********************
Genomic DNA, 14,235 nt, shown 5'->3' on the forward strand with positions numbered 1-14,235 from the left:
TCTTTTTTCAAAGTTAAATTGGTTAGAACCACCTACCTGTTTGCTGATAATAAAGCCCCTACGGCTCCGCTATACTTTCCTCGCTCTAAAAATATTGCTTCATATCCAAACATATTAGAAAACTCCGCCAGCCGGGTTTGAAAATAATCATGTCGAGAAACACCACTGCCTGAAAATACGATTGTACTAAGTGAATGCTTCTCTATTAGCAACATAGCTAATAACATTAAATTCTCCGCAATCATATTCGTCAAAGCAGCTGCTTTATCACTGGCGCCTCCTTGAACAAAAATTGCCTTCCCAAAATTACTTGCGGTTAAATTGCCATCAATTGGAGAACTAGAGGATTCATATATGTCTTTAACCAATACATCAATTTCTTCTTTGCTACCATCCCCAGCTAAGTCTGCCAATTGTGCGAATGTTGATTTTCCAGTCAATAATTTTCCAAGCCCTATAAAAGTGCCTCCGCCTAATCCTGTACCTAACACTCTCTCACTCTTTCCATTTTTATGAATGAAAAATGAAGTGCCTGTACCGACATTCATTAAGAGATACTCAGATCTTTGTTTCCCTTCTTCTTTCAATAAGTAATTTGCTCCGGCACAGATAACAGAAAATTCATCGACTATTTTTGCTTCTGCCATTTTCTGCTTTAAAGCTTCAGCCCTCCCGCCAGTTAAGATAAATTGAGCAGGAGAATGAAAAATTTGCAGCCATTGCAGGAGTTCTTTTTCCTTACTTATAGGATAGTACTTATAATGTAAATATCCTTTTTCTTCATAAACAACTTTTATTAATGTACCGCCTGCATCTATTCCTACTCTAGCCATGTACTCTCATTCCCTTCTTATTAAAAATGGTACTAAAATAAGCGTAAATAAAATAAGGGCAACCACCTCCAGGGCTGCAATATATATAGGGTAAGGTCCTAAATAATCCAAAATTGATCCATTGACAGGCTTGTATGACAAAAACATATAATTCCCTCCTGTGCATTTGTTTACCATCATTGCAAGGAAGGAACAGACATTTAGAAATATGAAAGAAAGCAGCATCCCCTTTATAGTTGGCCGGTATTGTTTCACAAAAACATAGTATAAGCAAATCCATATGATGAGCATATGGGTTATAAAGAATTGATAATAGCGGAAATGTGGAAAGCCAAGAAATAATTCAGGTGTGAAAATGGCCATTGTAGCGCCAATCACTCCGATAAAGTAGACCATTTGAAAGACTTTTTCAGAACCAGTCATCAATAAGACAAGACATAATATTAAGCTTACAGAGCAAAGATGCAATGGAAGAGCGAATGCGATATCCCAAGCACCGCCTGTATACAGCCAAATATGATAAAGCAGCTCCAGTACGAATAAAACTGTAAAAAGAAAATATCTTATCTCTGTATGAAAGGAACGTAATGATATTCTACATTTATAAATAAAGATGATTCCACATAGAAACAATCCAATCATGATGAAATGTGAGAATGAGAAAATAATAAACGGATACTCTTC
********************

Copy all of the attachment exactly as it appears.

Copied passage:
Genomic DNA, 14,235 nt, shown 5'->3' on the forward strand with positions numbered 1-14,235 from the left:
TCTTTTTTCAAAGTTAAATTGGTTAGAACCACCTACCTGTTTGCTGATAATAAAGCCCCTACGGCTCCGCTATACTTTCCTCGCTCTAAAAATATTGCTTCATATCCAAACATATTAGAAAACTCCGCCAGCCGGGTTTGAAAATAATCATGTCGAGAAACACCACTGCCTGAAAATACGATTGTACTAAGTGAATGCTTCTCTATTAGCAACATAGCTAATAACATTAAATTCTCCGCAATCATATTCGTCAAAGCAGCTGCTTTATCACTGGCGCCTCCTTGAACAAAAATTGCCTTCCCAAAATTACTTGCGGTTAAATTGCCATCAATTGGAGAACTAGAGGATTCATATATGTCTTTAACCAATACATCAATTTCTTCTTTGCTACCATCCCCAGCTAAGTCTGCCAATTGTGCGAATGTTGATTTTCCAGTCAATAATTTTCCAAGCCCTATAAAAGTGCCTCCGCCTAATCCTGTACCTAACACTCTCTCACTCTTTCCATTTTTATGAATGAAAAATGAAGTGCCTGTACCGACATTCATTAAGAGATACTCAGATCTTTGTTTCCCTTCTTCTTTCAATAAGTAATTTGCTCCGGCACAGATAACAGAAAATTCATCGACTATTTTTGCTTCTGCCATTTTCTGCTTTAAAGCTTCAGCCCTCCCGCCAGTTAAGATAAATTGAGCAGGAGAATGAAAAATTTGCAGCCATTGCAGGAGTTCTTTTTCCTTACTTATAGGATAGTACTTATAATGTAAATATCCTTTTTCTTCATAAACAACTTTTATTAATGTACCGCCTGCATCTATTCCTACTCTAGCCATGTACTCTCATTCCCTTCTTATTAAAAATGGTACTAAAATAAGCGTAAATAAAATAAGGGCAACCACCTCCAGGGCTGCAATATATATAGGGTAAGGTCCTAAATAATCCAAAATTGATCCATTGACAGGCTTGTATGACAAAAACATATAATTCCCTCCTGTGCATTTGTTTACCATCATTGCAAGGAAGGAACAGACATTTAGAAATATGAAAGAAAGCAGCATCCCCTTTATAGTTGGCCGGTATTGTTTCACAAAAACATAGTATAAGCAAATCCATATGATGAGCATATGGGTTATAAAGAATTGATAATAGCGGAAATGTGGAAAGCCAAGAAATAATTCAGGTGTGAAAATGGCCATTGTAGCGCCAATCACTCCGATAAAGTAGACCATTTGAAAGACTTTTTCAGAACCAGTCATCAATAAGACAAGACATAATATTAAGCTTACAGAGCAAAGATGCAATGGAAGAGCGAATGCGATATCCCAAGCACCGCCTGTATACAGCCAAATATGATAAAGCAGCTCCAGTACGAATAAAACTGTAAAAAGAAAATATCTTATCTCTGTATGAAAGGAACGTAATGATATTCTACATTTATAAATAAAGATGATTCCACATAGAAACAATCCAATCATGATGAAATGTGAGAATGAGAAAATAATAAACGGATACTCTTC